By a News Reporter-Staff News Editor at Drug Week -- New research on Nanoparticles is the subject of a report. According to news reporting from Kerman, Iran, by NewsRx journalists, research stated, "In this investigation, preparation of carvacrol loaded polyhydroxybutyrate (PHB) nanoparticles was performed by nanoprecipitation and dialysis methods. PHB particles were obtained by nanoprecipitation method without and with low concentration of Tween 80 or pluronic as surfactant."
The news correspondents obtained a quote from the research from the Institute of Science, "Nano- and micro-sized particles were formed with trimodal distribution and large aggregates. Size and distribution of nanoparticles were decreased when concentration of Tween 80 was increased to 1% (v/v) in water as polar phase. PHB nanoparticles had narrow size (157 nm) with monomodal distribution. Nanoparticles, which were prepared by dialysis method had 140 nm in diameter with monomodal distribution. Carvacrol was used as a lipophilic drug and entrapped in optimized nanoparticles formulation by nanoprecipitation and dialysis methods. Entrapment efficacy was 21% and 11%, respectively. Morphology of PHB nanoparticles was spherical. The results of kinetic release study showed that carvacrol was released for at least 3 days. Release kinetic parameters showed a simple Fickian diffusion behavior for both formulations. Carvacrol loaded PHB nanoparticles had good dispersion into the agar medium and antimicrobial activity against Escherichia coli. This study describes the 1st work on loading of carvacrol into the PHB nanoparticles by nanoprecipitation and dialysis methods. Practical Application We prepared carvacrol loaded PHB nanoparticles by fast and simple methods."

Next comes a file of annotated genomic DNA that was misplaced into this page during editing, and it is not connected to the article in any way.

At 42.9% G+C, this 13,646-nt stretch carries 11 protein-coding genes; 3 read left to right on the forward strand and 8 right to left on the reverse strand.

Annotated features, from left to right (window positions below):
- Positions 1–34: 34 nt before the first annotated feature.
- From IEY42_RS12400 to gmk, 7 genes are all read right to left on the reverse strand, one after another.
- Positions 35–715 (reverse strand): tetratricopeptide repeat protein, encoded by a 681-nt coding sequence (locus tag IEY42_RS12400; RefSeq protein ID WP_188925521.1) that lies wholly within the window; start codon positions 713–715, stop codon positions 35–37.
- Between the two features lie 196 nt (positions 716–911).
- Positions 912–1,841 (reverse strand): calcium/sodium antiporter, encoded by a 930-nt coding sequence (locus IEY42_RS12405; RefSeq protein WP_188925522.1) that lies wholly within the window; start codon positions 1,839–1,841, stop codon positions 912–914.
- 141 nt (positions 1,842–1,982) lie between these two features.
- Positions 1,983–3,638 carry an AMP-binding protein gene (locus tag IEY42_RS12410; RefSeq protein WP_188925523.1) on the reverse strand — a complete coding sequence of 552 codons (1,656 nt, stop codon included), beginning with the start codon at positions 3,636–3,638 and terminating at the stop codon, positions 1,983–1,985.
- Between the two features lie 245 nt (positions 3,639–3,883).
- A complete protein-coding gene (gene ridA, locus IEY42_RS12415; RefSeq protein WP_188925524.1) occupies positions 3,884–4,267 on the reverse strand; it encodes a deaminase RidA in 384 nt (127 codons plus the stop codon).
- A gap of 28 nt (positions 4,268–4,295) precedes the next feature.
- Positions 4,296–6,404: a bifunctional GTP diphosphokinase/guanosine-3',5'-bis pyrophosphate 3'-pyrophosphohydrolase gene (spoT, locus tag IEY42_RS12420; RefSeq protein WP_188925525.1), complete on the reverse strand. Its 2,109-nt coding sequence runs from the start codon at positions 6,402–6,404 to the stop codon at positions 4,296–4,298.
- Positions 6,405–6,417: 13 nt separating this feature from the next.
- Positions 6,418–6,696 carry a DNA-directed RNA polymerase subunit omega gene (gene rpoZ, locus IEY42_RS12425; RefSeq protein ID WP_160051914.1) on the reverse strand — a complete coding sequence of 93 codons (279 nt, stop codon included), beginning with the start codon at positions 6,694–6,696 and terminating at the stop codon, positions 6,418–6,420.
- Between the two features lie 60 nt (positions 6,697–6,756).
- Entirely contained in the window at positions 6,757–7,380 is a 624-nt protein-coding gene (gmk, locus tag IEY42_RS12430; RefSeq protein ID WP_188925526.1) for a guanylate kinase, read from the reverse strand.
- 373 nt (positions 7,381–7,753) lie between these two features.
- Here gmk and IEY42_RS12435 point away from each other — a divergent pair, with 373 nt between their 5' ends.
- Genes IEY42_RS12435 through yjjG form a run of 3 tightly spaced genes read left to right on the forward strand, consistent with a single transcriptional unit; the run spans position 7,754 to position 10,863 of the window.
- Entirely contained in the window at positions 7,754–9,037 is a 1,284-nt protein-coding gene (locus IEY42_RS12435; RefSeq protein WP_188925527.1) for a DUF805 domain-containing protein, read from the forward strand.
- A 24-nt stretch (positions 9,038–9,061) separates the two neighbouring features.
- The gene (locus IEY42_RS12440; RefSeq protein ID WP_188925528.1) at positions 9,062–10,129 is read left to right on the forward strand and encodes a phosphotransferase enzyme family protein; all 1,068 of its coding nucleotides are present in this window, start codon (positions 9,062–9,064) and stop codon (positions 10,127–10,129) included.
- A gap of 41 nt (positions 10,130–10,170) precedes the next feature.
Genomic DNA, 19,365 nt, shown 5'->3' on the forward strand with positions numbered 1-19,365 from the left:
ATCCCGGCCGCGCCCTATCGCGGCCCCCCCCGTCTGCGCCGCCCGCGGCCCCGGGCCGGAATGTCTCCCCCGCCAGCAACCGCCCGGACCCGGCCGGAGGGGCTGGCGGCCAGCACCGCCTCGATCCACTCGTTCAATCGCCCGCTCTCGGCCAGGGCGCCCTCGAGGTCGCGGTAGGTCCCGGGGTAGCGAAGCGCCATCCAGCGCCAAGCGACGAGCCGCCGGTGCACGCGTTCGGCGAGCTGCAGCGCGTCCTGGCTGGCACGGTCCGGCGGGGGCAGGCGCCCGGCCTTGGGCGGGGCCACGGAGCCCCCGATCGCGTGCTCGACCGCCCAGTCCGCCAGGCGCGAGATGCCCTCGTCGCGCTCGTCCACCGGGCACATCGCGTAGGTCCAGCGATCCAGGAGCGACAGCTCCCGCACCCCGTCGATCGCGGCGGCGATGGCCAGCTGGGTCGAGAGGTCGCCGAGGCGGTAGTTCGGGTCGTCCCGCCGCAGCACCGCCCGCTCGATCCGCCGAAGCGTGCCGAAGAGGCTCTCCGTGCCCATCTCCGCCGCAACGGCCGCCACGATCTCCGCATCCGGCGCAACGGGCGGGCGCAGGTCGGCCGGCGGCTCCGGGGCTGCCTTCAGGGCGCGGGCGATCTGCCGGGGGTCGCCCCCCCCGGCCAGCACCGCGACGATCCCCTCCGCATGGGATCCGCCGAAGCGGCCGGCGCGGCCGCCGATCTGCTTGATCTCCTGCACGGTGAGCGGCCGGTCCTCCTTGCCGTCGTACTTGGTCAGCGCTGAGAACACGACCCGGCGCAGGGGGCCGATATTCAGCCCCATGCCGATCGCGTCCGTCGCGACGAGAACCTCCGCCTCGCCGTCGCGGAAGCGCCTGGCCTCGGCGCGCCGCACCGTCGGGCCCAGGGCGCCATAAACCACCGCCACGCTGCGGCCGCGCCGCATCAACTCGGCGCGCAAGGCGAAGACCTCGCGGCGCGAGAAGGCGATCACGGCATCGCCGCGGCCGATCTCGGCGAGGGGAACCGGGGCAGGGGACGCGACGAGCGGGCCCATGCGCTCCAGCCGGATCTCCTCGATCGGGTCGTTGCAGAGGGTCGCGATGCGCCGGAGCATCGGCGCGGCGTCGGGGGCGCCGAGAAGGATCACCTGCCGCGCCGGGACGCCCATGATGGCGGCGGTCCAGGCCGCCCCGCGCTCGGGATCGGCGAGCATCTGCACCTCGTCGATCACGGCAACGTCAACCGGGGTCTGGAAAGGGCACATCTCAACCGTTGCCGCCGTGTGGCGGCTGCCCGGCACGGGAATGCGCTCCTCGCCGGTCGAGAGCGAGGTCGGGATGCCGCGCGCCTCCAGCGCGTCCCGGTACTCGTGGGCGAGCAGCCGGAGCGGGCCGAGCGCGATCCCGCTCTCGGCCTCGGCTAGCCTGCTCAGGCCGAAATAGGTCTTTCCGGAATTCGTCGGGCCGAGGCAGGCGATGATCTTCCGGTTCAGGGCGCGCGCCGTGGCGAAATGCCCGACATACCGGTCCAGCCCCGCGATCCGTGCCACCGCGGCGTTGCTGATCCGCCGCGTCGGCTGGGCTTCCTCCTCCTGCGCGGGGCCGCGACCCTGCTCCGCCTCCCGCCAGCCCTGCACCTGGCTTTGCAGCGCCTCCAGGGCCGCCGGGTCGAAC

According to the news reporters, the research concluded: "The nanoparticles showed potential antimicrobial activity against Escherichia coli."
For more information on this research see: Preparation and Characterization of Carvacrol Loaded Polyhydroxybutyrate Nanoparticles by Nanoprecipitation and Dialysis Methods. Journal of Food Science, 2014;79(4):N697-N705. Journal of Food Science can be contacted at: Wiley-Blackwell, 111 River St, Hoboken 07030-5774, NJ, USA. (Wiley-Blackwell - www.wiley.com/; Journal of Food Science - onlinelibrary.wiley.com/journal/10.1111/(ISSN)1750-3841)
Our news journalists report that additional information may be obtained by contacting F. Shakeri, Grad Univ Adv Technol, Inst Sci & High Technol & Environm Sci, Dept. of Biotechnol, Kerman, Iran. Additional authors for this research include S. Shakeri and M. Hojjatoleslami (see also Nanoparticles).
Keywords for this news article include: Iran, Asia, Antimicrobials, Kerman, Therapy, Nanotechnology, Emerging Technologies
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